CHICAGO — Ready or not, here comes Mitch Trubisky.
The Bears are planning to start their first-round rookie quarterback in their next game, next Monday night against the Vikings. ESPN first reported the decision Monday morning, and two league sources with knowledge of the situation have confirmed it.
General manager Ryan Pace initially planned for the team to patiently develop Trubisky in practices. But this deviation was triggered by quarterback Mike Glennon’s failure to consistently protect the ball during the Bears’ 1-3 start.
Glennon has been credited with eight turnovers in the last three games, including blowout road losses to the Buccaneers and Packers. Surrounded by an undermanned receiving corps and a shuffled offensive line, Glennon admittedly has struggled at times going through his progressions and connecting with his most advantageous option. His lack of mobility and need for a clean pocket has constrained the offense.
Those limitations in the passing game minimized the Bears’ margin for error during an opening stretch against four opponents that had a winning record last season. And after Glennon was charged with four turnovers in Thursday’s 35-14 loss to the Packers, coach John Fox was adamant about the need for changes. Glennon’s teammates also recognized the turnovers were untenable.
"It was just a decision I thought needed to be made," Fox told Chicago's WBBM 780-AM. "We've had 10 giveaways in the first four weeks of the season, and you can't win football games that way."
Management in the spring assured Glennon that 2017 was his year. But, as it turns out, that opportunity lasted four games. The Bears have benched the veteran quarterback to whom they guaranteed $18.5 million as part of a three-year contract in March.
Now, they turn to Trubisky, a move that will satisfy a loud portion of the fan base that has been calling for him to start over Glennon since he completed his first 10 passes in his exhibition debut.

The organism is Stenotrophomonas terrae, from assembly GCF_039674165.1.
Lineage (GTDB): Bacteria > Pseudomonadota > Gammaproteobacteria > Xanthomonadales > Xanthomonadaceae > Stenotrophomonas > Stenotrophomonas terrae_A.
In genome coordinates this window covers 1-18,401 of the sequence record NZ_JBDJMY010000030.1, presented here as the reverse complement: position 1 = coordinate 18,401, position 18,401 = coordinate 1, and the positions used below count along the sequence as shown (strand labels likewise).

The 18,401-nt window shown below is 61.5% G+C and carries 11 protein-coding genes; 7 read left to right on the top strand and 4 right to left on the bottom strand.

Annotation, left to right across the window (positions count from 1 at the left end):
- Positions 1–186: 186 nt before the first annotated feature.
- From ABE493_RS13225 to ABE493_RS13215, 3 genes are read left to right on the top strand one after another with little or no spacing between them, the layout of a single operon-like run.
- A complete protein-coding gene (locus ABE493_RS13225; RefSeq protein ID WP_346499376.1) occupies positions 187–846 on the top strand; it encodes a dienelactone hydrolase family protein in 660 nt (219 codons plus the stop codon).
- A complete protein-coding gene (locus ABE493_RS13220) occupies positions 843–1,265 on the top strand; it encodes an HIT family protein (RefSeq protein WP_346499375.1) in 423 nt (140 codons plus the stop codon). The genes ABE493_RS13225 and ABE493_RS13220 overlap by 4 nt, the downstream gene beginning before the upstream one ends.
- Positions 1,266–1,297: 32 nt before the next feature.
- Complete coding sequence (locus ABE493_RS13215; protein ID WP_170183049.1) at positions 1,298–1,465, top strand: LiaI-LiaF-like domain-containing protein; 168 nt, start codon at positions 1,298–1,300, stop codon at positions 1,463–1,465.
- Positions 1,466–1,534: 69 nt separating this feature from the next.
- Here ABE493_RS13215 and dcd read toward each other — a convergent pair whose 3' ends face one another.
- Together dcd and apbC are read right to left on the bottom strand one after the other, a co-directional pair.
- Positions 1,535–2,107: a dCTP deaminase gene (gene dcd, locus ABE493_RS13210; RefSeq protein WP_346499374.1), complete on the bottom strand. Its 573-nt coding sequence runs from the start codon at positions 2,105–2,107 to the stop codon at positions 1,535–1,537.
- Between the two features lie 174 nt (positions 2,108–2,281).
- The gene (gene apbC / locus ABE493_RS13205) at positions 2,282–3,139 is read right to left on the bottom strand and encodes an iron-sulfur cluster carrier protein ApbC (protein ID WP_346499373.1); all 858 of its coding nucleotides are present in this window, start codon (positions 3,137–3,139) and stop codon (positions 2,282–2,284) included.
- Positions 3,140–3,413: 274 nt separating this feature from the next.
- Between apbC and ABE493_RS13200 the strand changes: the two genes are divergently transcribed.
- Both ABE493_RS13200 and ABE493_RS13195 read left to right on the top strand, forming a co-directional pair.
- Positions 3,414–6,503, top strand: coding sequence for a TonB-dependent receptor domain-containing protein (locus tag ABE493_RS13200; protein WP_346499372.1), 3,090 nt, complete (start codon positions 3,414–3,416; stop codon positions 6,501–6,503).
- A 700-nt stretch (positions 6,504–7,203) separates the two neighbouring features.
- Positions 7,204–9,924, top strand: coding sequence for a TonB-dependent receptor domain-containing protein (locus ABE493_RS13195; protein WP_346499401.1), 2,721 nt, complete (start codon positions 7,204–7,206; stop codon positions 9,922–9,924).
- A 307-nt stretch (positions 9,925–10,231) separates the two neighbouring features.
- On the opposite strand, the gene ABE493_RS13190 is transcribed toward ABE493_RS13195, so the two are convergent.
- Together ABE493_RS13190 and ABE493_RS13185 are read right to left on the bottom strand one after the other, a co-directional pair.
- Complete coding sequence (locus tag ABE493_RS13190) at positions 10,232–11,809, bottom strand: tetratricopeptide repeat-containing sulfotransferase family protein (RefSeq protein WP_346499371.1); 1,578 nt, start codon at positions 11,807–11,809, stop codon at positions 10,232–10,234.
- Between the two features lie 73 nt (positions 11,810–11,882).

The Bears wanted to be patient with Trubisky because he threw only 572 collegiate passes, a relatively small amount, and did so in a spread offense that lacked significant overlap with the Bears’ scheme. Trubisky himself has consistently acknowledged his need to improve his footwork as he goes through his progressions, his knowledge of NFL coverages and disguises and his proficiency identifying defensive elements before the snap.
He entered training camp third on the depth chart but flashed with his ability to extend and create plays with his mobility. He sparkled in his exhibition debut against the Broncos but was more ordinary in three exhibitions after that.
Opponents’ drops saved him from interceptions against the Cardinals and Titans, and Trubisky was neither accurate nor operationally sharp during his brief opportunity with the first-string offense against the Titans.
Overall, though, Trubisky was effective against lesser competition in exhibition games, and he outpaced the Bears’ expectations for his development during the preseason. The Bears rewarded him with a promotion to the backup role Sept. 6.
Trubisky quarterbacked the scout team during the first quarter of the regular season, and the Bears have closely monitored his development.
On Friday, Fox acknowledged the uncertainty about Trubisky’s readiness for regular-season game action, as well as the upside in keeping him on the sideline.
“You don’t really know that until you put somebody out there,” Fox said. “You’d like to have them as ready to take the test as possible. Typically, the more you study, the better you get.”
Now, the Bears will find out if Trubisky has had enough time. Their plan has changed, and suddenly, the future is here.